Being multilingual and in need of using mobile technology is not easy. Especially if you’re literate. Current mobility means access to cyber stuff, which means that you can move around the whole wide world without leaving your couch, but which also means that you must be conversant with printed forms of language. We interface via portable gadgets through the manipulation of keyboards, whose output shows instantly on screens, through which we also monitor the output of keyboards that are manipulated elsewhere.
Being both literate and able to adapt literacy skills to what new technologies may have in store for us is all fine, of course. The trouble is that cyber-technology is monolingual, in ASCII-Language. ASCII is a set of codes devised to represent text in computers, among other communication devices, from which most character-encoding standards have since derived. The acronym stands for ‘American Standard Code for Information Interchange’, so it is easy to guess which (printed) language the said codes and text are based on. I’m not sure how to pronounce “ASCII”, by the way, because this is one of many words that I’ve only seen, and never heard.
Computer keyboards and screens are ASCII-friendly. So is the internet. Its creator, Sir Tim Berners-Lee (can one say Sir “Tim”??), is British, and his invention naturally speaks ASCII too. Now, it is a fact of development that, in technology as elsewhere, we prefer to evolve from origins rather than break off from them in order to serve new needs. This is why motor vehicles still use the unsettling explosion-based engines that their inventors came up with centuries ago, and this is why we have only recently started seeing (literally) signs of tildes, cedillas, å, ø, and ü being granted rights of citizenship in cyberspeak, instead of undergoing transliteration to ?iso-8859-1?, =F6, unknown, ☐, or . Related illegibility endures, though. Just look to your right (yes, as you’re reading this), at the Recent Comments panel of this blog, where typed so-called “smart” double quotation marks, for example, appear as ", which is really smart.
Or take my daily cyber-routines as an example. I need to switch among three different keyboard layouts, in order to be able to engage usefully with any portable keyboard. Even so, some of the symbols that I need to use refuse to reveal themselves, unless I click open lists of “special characters”, scroll down and click them, or press a number of keys in a specific order which is, of course, different for each keyboard layout, and/or involves, of course, different keys in each. All this is again different, of course, if I use a Mac or a PC.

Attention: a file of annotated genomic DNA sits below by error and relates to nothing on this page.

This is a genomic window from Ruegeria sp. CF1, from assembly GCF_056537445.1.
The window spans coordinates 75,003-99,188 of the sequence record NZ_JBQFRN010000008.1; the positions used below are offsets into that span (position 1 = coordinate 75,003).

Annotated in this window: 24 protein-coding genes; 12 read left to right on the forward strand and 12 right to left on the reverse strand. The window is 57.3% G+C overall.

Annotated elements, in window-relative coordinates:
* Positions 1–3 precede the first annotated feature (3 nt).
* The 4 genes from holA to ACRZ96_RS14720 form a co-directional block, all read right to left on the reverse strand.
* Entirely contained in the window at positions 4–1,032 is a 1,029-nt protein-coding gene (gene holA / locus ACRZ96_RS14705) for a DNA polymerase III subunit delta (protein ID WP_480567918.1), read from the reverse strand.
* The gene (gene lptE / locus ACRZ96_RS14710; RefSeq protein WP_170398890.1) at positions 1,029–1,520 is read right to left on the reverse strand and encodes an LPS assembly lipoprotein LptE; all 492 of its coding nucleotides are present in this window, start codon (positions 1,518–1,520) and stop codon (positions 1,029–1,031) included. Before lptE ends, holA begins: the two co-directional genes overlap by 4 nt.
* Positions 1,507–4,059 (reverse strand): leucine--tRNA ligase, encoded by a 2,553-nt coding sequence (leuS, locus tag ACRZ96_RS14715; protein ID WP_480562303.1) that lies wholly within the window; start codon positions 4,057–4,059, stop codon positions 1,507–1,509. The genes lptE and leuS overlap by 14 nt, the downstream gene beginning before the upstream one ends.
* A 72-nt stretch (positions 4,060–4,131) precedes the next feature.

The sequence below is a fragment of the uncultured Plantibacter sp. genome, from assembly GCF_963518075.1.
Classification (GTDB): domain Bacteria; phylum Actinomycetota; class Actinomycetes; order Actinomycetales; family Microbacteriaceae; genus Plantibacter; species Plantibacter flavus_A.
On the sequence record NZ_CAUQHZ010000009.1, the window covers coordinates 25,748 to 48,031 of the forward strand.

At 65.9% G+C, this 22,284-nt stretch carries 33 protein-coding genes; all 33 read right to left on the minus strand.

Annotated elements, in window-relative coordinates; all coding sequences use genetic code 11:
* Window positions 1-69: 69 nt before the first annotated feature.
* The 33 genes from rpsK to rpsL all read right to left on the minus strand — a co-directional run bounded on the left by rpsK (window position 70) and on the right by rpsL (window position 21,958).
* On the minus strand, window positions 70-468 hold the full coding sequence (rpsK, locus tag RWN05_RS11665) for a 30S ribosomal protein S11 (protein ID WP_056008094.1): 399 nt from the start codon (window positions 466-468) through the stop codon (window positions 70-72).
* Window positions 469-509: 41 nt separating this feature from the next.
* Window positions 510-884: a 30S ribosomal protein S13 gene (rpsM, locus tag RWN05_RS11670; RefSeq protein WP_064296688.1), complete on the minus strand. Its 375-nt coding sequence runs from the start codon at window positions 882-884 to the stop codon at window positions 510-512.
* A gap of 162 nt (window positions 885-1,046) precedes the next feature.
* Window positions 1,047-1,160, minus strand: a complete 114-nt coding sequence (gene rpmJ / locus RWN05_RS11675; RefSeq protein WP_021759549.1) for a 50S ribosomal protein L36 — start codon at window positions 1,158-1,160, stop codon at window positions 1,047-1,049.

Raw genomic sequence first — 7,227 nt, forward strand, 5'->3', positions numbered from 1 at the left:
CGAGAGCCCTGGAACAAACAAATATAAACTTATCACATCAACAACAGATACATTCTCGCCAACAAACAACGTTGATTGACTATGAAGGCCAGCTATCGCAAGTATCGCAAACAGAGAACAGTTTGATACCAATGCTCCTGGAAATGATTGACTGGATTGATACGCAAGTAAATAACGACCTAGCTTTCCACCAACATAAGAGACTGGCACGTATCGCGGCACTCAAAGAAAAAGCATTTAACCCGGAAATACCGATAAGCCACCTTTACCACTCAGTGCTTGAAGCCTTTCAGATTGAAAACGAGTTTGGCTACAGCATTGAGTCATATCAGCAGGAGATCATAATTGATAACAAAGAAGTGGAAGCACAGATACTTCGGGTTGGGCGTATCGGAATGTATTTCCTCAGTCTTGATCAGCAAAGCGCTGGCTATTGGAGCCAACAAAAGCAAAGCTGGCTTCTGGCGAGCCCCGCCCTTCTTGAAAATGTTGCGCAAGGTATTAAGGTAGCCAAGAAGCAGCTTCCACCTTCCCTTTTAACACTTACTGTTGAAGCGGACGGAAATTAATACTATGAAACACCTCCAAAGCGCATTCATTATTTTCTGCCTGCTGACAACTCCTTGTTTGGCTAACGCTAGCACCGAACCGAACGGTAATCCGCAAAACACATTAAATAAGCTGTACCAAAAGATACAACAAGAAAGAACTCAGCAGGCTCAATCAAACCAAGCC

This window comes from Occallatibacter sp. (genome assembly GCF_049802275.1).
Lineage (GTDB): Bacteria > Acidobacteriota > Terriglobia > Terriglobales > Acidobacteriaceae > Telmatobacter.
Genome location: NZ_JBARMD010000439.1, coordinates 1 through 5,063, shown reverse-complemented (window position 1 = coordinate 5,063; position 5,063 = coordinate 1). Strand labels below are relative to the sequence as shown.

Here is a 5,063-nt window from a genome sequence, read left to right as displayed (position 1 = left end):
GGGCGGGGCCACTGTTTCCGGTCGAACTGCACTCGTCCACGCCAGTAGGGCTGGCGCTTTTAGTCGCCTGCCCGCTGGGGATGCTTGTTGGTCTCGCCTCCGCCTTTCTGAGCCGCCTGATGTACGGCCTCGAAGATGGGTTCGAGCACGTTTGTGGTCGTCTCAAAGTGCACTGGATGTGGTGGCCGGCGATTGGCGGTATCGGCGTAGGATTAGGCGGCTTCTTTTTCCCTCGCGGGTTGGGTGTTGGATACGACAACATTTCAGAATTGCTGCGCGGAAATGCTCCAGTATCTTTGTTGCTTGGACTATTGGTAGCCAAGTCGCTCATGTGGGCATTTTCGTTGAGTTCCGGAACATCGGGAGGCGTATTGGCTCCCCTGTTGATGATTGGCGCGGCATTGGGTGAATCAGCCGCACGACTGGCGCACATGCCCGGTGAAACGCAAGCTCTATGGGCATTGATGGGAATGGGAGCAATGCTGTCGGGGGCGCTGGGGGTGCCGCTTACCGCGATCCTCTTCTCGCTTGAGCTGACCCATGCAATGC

Multilinguals mix their languages in print too (of course), as a previous post illustrated, which means that being multilingual when you’re facing a computer screen, fingertips at the ready, can involve quite sophisticated logistics. And don’t get me started on what happens to your texts when you’re typing away fluently and forgot to turn off the AutoCorrect function that reverts automatically to some random language every time you open the word-processing or text-messaging software that you’re using at any given time. I have an additional problem, in fact: I also need to use IPA symbols in much of my writing, not because I’m multilingual, but because I do phonetics. Web browsers and mail servers disapprove of them as much.
One related issue is that many other readers/writers (not just mechanical, either) have become persuaded that cedillas & Co. are not the legitimate representations of spoken language that they indeed are, but symptoms of some ornamental compulsion on the part of the scribe. Let me put the record straight here: in Portuguese, for example, força means ‘strength’ and forca means ‘gallows’; e means ‘and’ and é means ‘is’; têm is the verbal plural of tem; and à is not the same as a. Assuming that they’re all the same is like assuming that a d might as well be printed a because the thingy sticking up from the back of it is just batty flourish. A ñ is not ‘an n with a tilde’, as little as a j is ‘an i with a tail’, or an m is ‘a three-legged n’. A ñ is a ñ.
Image: Marco Regueira (Wikimedia Commons)
I shouldn’t complain, really: I’m one of the lucky few, because all of my languages share a single script, the Roman one. And I have blind faith in development: not so long ago, we didn’t even know what “cyberspace” could possibly mean.
Not so long ago either, we wouldn’t have dreamt that multilingualism is something that people can, and perhaps should, brag about. I’ll have a few things to say about this next time.
© MCF 2011
Next post: BLINGualism. Saturday 30th July 2011.